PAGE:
I love the concept of NH as taught by the founders of the movement. Each horse is valued as an individual and trained according to his personality. I think the 'new age' NH has some valid things to offer. I just find it hard to wade through all the marketing to get to what is important to me. Horses.
     
    09-14-2010, 02:34 PM
  #5
Banned
Quote:
Originally Posted by kitten_Val    
Personally, I don't like term "Natural". There is nothing natural in working with the horse or caring for the horse. You just deal with the horse to your best, based on experience, common sense, and understanding of the horse's behavior/reaction. <snip> But still even really good ones rely on common sense.
Yes! What Kitten_Val said.
     
    09-14-2010, 02:40 PM
  #6
Trained
Quote:
Originally Posted by corinowalk    
I disagree with any 'training method' that gives false hope. A green riders first look to training should be to a local, in real life professional. Not a DVD. People get hurt when they have not only false hope, but false confidence. I wont name trainers off because I have issues with almost every DVD trainer out there. To me, they are getting further from the point than closer. Instead of catering a program around a horse, they are training a horse around a program. While some have given horses a mold to fit into, I chose to think that every horse is different. I've never ridden two exactly the same. I've certainly never trained two the same way.
I agree 100% with you about people need to find a good trainer vs. a DVD. Now I do have some DVDs however I do not use them to learn to train I use them to get info from trainers with in my Discipline who have proven that what they do works. It just gives you more things to work with and anouther thought process that you might not have access to other wise.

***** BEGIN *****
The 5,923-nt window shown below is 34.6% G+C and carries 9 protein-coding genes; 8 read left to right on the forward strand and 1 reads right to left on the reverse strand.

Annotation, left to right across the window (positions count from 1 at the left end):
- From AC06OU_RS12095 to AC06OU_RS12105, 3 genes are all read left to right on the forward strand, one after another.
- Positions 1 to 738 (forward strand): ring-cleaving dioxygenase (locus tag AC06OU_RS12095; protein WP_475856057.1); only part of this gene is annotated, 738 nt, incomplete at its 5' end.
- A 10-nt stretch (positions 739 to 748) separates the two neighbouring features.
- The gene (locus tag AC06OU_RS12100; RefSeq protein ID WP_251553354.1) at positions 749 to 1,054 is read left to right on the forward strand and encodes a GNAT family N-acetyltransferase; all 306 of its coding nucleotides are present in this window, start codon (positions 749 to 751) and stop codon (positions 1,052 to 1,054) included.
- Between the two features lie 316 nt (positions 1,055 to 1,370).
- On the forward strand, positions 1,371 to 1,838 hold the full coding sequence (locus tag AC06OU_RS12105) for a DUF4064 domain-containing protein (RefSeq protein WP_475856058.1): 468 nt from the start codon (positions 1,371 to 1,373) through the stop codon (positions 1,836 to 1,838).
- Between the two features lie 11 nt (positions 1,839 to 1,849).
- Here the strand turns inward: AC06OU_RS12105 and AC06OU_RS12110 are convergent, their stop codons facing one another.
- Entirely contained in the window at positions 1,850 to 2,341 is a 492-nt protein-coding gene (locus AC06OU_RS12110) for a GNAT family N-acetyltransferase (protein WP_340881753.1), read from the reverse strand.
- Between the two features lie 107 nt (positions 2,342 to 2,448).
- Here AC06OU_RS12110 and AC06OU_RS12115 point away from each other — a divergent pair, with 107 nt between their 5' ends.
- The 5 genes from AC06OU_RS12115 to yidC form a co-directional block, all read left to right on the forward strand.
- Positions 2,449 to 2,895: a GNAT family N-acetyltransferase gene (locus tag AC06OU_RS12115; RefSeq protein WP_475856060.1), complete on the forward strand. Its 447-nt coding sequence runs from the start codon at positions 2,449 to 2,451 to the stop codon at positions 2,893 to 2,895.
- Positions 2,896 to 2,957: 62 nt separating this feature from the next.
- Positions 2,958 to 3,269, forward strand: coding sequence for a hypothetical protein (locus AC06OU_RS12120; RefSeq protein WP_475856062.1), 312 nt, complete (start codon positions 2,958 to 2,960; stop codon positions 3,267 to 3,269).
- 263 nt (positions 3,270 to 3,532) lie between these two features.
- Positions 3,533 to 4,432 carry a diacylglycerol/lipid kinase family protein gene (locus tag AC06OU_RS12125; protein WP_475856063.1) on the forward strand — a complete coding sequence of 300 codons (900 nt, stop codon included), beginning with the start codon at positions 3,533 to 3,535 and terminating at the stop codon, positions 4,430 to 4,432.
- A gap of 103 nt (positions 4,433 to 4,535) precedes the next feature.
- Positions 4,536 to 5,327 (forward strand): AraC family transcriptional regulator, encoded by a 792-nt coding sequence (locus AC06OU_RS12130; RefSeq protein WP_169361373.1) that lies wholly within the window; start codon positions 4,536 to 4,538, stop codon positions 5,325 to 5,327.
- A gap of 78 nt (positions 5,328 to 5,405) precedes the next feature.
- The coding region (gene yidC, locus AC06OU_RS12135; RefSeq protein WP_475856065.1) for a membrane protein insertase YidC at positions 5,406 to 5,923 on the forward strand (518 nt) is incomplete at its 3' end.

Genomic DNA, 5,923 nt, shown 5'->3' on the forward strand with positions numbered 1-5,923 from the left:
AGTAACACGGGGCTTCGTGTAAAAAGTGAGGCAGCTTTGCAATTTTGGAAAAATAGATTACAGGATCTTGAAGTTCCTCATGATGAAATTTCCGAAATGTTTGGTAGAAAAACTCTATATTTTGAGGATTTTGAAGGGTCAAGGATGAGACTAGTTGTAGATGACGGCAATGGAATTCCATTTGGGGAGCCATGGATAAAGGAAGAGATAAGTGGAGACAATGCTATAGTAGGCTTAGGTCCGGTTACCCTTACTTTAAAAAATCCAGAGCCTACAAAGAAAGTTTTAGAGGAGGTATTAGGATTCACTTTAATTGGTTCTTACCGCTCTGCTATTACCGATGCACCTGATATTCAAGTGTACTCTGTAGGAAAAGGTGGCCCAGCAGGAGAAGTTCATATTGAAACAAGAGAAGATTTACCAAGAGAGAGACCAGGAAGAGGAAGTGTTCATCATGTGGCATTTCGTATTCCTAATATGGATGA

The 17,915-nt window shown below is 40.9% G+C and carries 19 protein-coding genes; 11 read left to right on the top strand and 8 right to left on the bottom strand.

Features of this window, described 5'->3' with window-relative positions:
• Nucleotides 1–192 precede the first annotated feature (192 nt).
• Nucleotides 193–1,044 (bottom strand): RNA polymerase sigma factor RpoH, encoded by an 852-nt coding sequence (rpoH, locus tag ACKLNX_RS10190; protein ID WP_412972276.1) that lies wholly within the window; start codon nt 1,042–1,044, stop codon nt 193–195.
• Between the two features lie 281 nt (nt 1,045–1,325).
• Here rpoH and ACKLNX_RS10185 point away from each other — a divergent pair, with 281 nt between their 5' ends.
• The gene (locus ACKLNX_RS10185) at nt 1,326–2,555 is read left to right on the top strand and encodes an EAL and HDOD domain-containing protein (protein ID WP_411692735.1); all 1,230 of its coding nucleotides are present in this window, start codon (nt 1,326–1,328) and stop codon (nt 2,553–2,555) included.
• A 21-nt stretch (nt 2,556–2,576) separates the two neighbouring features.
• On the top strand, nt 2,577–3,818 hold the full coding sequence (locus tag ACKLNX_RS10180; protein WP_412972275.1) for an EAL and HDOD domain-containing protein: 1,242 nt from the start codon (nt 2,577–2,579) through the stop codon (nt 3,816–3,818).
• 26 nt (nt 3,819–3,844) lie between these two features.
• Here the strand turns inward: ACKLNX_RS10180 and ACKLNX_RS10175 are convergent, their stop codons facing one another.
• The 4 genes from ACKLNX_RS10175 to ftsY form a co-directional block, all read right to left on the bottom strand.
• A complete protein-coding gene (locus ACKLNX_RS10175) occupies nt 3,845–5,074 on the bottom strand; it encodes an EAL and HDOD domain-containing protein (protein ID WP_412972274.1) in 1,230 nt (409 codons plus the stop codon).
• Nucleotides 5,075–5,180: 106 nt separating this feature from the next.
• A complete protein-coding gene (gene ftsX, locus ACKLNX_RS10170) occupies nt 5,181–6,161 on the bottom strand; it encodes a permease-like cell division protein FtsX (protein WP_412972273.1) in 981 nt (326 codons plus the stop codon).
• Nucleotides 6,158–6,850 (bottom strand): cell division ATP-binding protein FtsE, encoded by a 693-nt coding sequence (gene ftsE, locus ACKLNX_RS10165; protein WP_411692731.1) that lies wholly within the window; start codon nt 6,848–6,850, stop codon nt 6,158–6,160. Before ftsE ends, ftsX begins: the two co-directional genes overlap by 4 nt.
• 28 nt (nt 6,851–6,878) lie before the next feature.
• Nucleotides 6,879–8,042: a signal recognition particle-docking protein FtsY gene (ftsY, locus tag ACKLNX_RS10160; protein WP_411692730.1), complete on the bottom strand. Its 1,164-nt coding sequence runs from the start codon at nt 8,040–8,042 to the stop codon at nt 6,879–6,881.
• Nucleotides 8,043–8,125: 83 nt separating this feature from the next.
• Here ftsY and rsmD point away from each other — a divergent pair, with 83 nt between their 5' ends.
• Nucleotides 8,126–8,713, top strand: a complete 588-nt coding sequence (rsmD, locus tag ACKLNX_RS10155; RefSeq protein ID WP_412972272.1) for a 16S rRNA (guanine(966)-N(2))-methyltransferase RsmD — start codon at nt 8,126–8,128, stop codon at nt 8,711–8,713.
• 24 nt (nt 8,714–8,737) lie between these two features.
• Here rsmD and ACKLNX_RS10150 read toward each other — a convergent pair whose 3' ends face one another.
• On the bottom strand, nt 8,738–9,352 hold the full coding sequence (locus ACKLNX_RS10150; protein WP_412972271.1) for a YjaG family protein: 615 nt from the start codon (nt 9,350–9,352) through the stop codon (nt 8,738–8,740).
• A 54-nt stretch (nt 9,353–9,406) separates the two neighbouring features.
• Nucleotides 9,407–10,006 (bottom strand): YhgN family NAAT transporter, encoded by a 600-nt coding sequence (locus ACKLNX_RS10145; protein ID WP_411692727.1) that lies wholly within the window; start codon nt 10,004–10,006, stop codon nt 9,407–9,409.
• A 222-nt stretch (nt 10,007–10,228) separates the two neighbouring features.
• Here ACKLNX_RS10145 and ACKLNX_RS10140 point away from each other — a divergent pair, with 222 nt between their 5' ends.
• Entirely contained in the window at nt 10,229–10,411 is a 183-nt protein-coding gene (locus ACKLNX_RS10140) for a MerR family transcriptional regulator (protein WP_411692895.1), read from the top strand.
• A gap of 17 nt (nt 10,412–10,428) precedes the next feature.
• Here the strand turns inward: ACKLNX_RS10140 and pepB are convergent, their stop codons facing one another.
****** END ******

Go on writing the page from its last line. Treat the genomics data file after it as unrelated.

09-14-2010, 02:44 PM
  #7
Banned
As educational material, I think they are pretty informative! Its the ads that kill me! Promising to solve all your horses problems if you just buy the DVD. To a fresh young rider, how could you turn it down! We are a DIY culture. We all want to be able to do the right thing for our horses. The way things are marketed...its as if they are saying "buy this DVD, watch it, and you will be a horse trainer". While experienced horsemen know better, a young or new rider wouldn't.
     
    09-14-2010, 02:54 PM
  #8
Banned
Quote:
Originally Posted by corinowalk    
The way things are marketed...its as if they are saying "buy this DVD, watch it, and you will be a horse trainer". While experienced horsemen know better, a young or new rider wouldn't.
Do not forget to add in a little bit of, "these training methods are all you will ever need, they are a one size fits all solution to every little thing that might ever happen with your horse".
     
    09-14-2010, 03:03 PM
  #9
Showing
Quote:
Originally Posted by Alwaysbehind    
Do not forget to add in a little bit of, "these training methods are all you will ever need, they are a one size fits all solution to every little thing that might ever happen with your horse".


Unfortunately I've heard that from some trainers in person as well as on DVDs. I'd say it's sad, because number of people believe in it and making things worse sometime.
     
    09-14-2010, 03:14 PM
  #10
Banned
Quote:
Originally Posted by kitten_Val    


Unfortunately I've heard that from some trainers in person as well as on DVDs. I'd say it's sad, because number of people believe in it and making things worse sometime.
Sigh, how sad.

I will not use a dog trainer that says one program (all positive, all corrections, etc) works for all dogs either. Too many variables. No one size fits all.